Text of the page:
If this is the first time you are joining the Map Reading series, you should start from the first post.
Planning a route is a tool that is used prior to actually going outdoors and helps you be better prepared so you know what to expect. You can look at route planning as setting expectations for your day outdoors and it is important to try and keep those expectations realistic.
What do we need to set a realistic and clear route?
2. Find a starting point – you will need to find a parking spot or a point where public transport can drop you. If you are not sure what to look for, check the map’s legend for the right symbols.
3. Decide what resources you will need – water, food (or somewhere to buy some), shelter or a camping spot etc. will influence what route you should take. If you want to add extra points of interest, you can again check the legend for the right symbols for all of the above.
4. Know your pace – this is a tricky thing to do. If you are not sure, go outside (you can come back to read the rest afterwards) and go for an hour’s walk in a place you know the distance of – your neighborhood, a familiar trail etc. Using this you can asses your ability: If you walked on a flat pavement just now, your pace outdoors will be about 60% of the speed, and even slower when climbing. If you were walking up hill, you might be at 70% of that speed when outdoors. There will be other factors to influence your speed such as bogs or swamps, river crossings and just plain old mud and sand.
5. Pick a finishing point – at some point you will need to get off of the trail (or back “into” civilization) so a finish point is inevitable. If you have picked a set path, this process will help you determine how long it will take. If you are bound by time, this process will help you finalize the finish point and find your way back to civilization in another way.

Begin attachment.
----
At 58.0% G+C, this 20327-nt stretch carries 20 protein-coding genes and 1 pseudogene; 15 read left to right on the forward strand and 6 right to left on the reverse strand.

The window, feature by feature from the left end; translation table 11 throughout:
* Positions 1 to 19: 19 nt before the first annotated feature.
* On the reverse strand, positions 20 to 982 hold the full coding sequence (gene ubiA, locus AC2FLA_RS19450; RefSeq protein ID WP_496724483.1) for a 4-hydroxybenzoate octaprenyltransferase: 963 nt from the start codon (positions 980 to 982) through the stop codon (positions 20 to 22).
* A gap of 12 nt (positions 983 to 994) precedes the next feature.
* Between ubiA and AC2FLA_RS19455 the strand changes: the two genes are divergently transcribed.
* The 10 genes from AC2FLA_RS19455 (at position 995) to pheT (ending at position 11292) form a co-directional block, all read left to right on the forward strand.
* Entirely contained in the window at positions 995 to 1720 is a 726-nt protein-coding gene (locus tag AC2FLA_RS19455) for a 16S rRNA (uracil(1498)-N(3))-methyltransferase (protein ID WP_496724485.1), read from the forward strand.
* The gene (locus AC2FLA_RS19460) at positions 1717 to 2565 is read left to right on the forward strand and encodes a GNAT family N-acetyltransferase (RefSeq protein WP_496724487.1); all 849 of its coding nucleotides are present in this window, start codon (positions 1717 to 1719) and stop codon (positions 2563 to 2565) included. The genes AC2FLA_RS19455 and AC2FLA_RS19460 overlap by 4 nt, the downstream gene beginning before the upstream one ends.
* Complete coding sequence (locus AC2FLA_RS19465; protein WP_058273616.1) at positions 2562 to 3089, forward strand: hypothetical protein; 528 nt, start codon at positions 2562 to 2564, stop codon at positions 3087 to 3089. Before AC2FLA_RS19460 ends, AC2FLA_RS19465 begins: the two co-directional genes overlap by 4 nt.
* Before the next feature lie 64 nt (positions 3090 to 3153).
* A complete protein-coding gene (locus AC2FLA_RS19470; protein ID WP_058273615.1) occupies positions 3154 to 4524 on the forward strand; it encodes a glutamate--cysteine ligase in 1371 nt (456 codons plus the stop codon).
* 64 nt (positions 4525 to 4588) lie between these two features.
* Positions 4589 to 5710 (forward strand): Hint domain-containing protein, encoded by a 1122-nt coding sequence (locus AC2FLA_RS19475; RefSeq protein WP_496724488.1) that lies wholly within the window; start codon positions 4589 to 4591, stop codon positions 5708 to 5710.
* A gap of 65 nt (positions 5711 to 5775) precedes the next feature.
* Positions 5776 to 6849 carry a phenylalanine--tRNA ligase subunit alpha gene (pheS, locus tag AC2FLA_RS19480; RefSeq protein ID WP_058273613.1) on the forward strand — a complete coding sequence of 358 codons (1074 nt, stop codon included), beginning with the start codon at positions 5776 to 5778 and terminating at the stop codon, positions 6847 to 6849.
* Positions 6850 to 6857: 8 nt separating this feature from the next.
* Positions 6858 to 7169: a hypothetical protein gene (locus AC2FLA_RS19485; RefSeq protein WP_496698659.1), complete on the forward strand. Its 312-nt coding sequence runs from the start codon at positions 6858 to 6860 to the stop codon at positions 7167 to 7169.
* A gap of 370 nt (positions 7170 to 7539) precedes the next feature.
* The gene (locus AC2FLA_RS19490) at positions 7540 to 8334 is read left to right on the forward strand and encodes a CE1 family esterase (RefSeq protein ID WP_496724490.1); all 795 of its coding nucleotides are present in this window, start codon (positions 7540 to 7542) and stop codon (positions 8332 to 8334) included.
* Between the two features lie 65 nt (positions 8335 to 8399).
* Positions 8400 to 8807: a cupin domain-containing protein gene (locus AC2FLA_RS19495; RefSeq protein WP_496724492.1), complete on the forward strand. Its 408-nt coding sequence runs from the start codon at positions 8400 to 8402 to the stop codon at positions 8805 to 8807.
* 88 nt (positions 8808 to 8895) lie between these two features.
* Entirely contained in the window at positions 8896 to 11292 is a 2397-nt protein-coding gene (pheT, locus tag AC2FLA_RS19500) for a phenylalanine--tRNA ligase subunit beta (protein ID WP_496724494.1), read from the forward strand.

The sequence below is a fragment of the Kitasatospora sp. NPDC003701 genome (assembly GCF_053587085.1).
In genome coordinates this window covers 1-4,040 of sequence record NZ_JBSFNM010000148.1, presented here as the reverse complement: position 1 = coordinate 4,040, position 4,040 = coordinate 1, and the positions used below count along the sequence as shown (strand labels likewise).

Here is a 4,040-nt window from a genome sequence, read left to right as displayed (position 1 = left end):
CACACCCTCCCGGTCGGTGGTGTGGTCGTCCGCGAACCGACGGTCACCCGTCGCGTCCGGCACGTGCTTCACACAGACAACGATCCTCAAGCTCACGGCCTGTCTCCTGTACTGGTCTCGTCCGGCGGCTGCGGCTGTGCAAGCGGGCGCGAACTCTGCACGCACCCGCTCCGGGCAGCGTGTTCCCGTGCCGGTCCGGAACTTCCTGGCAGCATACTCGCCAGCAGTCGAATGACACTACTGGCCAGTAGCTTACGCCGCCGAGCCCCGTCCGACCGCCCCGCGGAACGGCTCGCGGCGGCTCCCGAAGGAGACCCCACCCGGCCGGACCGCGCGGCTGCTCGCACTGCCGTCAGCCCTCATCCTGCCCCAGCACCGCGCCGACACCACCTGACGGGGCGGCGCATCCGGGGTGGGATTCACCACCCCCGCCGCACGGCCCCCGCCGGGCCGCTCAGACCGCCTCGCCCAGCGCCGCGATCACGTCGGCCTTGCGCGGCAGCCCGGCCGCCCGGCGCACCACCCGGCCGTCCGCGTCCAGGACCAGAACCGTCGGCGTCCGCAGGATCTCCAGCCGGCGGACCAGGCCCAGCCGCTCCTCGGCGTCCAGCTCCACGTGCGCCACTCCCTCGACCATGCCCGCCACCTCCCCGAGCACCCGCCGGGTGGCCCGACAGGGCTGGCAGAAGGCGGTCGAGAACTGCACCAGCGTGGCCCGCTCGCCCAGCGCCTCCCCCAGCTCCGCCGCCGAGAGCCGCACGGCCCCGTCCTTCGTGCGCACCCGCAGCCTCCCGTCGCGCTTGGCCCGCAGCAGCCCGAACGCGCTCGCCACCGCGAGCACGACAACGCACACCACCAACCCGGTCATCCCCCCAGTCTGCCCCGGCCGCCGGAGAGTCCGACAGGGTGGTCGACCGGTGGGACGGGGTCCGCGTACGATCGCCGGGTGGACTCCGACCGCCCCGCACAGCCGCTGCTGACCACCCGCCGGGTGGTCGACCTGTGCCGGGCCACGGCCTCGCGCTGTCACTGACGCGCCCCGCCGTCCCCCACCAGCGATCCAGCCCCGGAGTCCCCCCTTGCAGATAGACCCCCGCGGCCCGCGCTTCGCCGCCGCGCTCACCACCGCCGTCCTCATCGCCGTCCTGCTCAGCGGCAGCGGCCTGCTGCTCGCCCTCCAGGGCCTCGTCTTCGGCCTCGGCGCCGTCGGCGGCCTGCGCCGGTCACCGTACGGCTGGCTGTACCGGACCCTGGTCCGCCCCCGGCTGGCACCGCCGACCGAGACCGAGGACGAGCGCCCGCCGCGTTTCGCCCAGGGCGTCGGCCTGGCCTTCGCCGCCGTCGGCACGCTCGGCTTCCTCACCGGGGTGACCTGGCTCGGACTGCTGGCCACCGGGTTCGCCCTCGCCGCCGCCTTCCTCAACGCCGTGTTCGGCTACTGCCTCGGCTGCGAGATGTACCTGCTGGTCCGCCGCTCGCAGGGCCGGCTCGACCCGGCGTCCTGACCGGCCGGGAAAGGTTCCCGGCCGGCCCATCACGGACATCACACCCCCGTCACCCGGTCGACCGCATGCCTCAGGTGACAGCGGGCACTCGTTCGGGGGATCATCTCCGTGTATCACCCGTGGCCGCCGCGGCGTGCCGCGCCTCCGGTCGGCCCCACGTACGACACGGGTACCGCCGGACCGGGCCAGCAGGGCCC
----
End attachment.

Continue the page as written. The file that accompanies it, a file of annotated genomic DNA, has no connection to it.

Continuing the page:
6. Pick a walking rhythm – plan for a clear walk/break rhythm so you can estimate what distance you will actually cover in a day. When I’m by myself I use a two hour walk and 30 minute break routine, with my wife it is 90 minutes walking and 30 minute break (ish), with my child it is 20 minutes walk and 40 minutes break (maybe). Make it realistic; if you are out of shape it is better to have more frequent breaks to prevent injuries.
7. Start following the route – as you start tracing a potential route, check the terrain using the contour lines and see if there might be obstacles or demanding areas like big inclines or cliffs. Search for clear terrain features that will aid your navigation later and mark them. Continue tracing the trail checking the distance covered and marking potential stopping points based on your pace and rhythm. Did you mange to get to the point you were aiming for? Is it realistic? Probably not – scale down to about 3/4 to make it real, since we all over estimate how much we can cover (my biggest sin outdoors).
8. Notify someone of your planned route – if you are going out, let a trusted person know where you are and how long you will be there. Leave the coordinates of your daily start and finish points in case of an emergency.
9. Go outdoors, have fun and learn – try and check how you “measured” relative to your planning so you can learn how to be more accurate next time you plan a route, especially when it comes to distance covering. Was there anything that slowed you down? Can you spot those “slowing” sections in the map to plan for them in the future?
10. Practice – the best way to be good at route planning is to plan a route, go outdoors to cover the distance, do the learning and repeat. Over time the skill becomes easier and you can just look at the map and know roughly where you will be at any point of the day (and than scale it down because you over estimated…).
This is the end of the Map Reading series and from now on we will get into compasses and how to use them with a map. The series will no longer be published on Mondays but will join the regular posting on the site.